Resolution a positive first step

By Observer editorial July 29, 2013 10:18 am
The increase in water and sewer rates drew the biggest headline following the July 19 La Grande City Council meeting. 

However, that wasn’t the only piece of business the council got accomplished during the meeting.

Councilors also passed a resolution setting a fine range for Ordinance 3077, which, among other things, prohibits skating, skateboarding and bicycling on sidewalks in the central business district during business hours. The minimum fine was set at $50 with a maximum of $500. 

La Grande Police Chief Brian Harvey said the fine for each case will be determined by a judge.

We applaud the council’s decision to set fines to go with the ordinance, putting a stiffer penalty in place and giving the ordinance some bite to go with the bark.  

However, we wonder who’s going to enforce Ordinance 3077, something that has been an issue in the past. Harvey said during the council meeting that the parking enforcement officer has been instructed to watch for violators when possible. That seems like a reasonable first step. However, one parking enforcement officer cannot be everywhere. And a patrolling officer that sees someone on the sidewalk illegally would need to find a parking spot downtown and then find the suspect, something that likely won’t be very easy.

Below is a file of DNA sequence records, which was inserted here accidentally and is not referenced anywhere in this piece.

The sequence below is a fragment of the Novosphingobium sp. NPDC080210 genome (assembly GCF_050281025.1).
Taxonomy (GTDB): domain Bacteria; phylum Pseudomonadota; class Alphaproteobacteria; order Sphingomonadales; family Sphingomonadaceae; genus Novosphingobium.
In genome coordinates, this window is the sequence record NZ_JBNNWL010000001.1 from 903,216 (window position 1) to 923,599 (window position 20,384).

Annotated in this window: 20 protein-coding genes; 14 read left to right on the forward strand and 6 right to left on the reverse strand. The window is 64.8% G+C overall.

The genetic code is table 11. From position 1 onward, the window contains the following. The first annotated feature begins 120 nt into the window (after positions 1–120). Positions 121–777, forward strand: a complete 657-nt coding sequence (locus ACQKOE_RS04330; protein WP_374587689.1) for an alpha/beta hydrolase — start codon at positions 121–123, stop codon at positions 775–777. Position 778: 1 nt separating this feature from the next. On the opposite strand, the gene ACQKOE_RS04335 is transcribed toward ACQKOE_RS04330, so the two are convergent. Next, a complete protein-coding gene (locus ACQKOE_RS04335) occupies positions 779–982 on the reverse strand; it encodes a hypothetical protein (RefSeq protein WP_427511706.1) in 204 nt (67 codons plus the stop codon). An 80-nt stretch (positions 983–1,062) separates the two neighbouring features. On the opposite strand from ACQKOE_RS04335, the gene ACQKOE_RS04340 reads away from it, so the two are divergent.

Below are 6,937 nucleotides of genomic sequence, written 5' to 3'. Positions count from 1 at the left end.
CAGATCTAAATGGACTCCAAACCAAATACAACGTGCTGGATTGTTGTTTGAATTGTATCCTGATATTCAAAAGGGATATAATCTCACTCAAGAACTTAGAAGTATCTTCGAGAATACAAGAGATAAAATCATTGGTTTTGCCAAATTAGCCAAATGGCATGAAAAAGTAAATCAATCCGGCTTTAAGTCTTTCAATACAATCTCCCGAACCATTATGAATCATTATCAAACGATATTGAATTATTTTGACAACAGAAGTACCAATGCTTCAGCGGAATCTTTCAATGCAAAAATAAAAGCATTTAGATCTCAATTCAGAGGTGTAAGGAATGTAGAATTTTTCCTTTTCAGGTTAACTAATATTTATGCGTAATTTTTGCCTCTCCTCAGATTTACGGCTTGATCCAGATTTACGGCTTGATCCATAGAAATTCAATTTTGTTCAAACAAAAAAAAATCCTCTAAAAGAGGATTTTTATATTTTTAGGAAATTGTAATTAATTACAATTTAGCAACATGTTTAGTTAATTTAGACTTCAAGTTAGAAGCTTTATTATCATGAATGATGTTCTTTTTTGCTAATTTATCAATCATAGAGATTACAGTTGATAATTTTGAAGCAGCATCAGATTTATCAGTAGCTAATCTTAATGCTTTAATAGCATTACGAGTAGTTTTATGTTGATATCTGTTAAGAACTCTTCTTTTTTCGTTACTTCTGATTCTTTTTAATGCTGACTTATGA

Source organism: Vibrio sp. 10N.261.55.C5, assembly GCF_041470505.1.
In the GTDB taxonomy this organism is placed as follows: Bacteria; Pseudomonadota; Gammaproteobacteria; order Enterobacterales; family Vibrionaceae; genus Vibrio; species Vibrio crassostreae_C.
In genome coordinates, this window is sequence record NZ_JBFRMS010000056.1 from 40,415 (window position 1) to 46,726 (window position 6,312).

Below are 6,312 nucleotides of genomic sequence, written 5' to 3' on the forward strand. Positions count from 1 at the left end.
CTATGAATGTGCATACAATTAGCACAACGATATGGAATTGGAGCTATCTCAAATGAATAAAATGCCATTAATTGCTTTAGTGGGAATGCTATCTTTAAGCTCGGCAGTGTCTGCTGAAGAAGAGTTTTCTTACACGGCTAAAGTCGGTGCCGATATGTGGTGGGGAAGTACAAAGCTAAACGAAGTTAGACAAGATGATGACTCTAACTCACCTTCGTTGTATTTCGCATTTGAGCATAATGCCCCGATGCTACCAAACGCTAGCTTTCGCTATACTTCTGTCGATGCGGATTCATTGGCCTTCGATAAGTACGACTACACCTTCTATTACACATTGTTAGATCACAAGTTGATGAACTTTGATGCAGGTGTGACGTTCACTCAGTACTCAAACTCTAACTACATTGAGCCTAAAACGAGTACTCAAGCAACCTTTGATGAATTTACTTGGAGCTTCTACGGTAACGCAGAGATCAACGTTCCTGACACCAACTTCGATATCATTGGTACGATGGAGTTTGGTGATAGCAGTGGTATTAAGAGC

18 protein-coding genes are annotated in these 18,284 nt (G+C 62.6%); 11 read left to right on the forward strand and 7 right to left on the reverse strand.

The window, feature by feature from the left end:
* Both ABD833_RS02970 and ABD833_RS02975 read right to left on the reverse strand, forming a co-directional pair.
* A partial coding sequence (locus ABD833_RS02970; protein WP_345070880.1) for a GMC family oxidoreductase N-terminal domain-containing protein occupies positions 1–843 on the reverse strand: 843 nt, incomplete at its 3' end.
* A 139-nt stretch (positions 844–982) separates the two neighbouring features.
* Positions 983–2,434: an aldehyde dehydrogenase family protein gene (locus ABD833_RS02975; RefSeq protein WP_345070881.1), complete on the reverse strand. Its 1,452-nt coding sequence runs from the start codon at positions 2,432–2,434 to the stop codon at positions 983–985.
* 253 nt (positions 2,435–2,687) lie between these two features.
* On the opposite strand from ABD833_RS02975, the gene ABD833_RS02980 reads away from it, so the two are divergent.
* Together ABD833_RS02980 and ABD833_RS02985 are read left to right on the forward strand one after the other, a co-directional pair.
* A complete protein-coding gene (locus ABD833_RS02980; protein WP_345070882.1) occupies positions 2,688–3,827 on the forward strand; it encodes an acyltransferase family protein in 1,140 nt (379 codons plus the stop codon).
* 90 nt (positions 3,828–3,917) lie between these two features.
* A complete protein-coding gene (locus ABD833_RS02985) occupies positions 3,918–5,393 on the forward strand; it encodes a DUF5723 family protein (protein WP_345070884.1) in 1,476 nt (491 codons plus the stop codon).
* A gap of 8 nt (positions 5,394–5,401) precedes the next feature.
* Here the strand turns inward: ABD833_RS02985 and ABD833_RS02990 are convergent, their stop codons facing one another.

There is simply not enough manpower to have someone on the ground there regularly, Harvey said in a June 24 story in The Observer.

“We have to prioritize every single day and every single call,” Harvey said. 

Skaters, skateboarders and bicyclists need to police each other and encourage proper behavior. If the law is enforced, and the judge gives a ticket, it would take a big bite out of somebody’s, or somebody’s parents’, pocketbooks. That alone should be enough to discourage illegal riding.

There is a fine skateboarding park at Pioneer Park people can ride at and practice tricks. And bicyclists need to follow the rules of the road the same as vehicle drivers.

Sure, there will still be scofflaws. That is part of the culture. The problem will not be eliminated but if it is reduced, there will be fewer injuries to pedestrians and riders, and the downtown will again be a safe place to shop and do business.